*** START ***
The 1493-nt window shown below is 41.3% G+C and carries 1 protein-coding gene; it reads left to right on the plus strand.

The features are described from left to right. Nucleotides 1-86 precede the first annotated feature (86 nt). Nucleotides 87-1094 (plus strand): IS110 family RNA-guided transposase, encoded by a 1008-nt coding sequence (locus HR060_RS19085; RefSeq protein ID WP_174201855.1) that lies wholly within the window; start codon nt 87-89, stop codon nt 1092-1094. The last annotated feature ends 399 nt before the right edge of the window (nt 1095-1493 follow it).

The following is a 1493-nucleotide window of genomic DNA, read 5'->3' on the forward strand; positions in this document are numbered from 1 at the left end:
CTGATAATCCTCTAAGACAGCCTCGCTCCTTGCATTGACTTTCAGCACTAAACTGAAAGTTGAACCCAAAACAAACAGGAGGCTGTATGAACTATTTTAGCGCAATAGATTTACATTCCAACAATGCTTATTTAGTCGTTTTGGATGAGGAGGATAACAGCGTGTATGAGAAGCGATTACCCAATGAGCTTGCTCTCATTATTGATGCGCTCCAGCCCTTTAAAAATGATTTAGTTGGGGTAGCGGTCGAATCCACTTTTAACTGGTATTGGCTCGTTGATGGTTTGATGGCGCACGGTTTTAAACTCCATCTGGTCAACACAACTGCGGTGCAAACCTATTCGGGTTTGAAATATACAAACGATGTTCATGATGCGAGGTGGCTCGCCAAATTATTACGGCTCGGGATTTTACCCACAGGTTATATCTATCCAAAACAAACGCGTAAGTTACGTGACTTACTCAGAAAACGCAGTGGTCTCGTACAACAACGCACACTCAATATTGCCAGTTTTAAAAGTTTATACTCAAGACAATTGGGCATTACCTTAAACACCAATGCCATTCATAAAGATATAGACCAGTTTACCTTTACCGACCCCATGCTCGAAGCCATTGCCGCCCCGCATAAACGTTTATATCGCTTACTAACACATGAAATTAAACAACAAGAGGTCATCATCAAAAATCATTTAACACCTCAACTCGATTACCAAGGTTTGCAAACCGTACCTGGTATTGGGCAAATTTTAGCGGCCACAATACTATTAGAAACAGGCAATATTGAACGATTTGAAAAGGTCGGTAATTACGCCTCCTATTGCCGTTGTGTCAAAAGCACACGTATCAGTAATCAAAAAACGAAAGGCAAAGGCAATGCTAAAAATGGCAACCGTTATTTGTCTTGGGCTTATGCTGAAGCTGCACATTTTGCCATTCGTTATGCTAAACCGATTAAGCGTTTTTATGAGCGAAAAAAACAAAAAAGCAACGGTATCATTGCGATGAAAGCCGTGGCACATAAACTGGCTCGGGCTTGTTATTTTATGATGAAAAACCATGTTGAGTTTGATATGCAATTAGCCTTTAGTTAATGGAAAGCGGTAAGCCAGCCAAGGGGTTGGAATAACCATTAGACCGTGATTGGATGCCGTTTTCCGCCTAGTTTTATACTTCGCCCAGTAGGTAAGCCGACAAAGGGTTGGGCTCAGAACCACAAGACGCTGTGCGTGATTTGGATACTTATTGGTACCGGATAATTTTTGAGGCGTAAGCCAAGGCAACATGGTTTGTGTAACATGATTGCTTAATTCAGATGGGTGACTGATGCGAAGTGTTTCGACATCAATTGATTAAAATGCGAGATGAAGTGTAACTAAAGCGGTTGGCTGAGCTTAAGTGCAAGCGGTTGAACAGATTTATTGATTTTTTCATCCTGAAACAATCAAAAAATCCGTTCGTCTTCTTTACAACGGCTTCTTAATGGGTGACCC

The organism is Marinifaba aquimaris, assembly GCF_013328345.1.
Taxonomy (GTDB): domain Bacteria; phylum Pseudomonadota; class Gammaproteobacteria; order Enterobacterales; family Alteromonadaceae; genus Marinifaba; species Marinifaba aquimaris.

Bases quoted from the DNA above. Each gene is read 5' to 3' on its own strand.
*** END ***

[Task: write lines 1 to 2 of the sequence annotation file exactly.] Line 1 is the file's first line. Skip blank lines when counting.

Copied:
The 1493-nt window shown below is 41.3% G+C and carries 1 protein-coding gene; it reads left to right on the plus strand.

The features are described from left to right. Nucleotides 1-86 precede the first annotated feature (86 nt). Nucleotides 87-1094 (plus strand): IS110 family RNA-guided transposase, encoded by a 1008-nt coding sequence (locus HR060_RS19085; RefSeq protein ID WP_174201855.1) that lies wholly within the window; start codon nt 87-89, stop codon nt 1092-1094. The last annotated feature ends 399 nt before the right edge of the window (nt 1095-1493 follow it).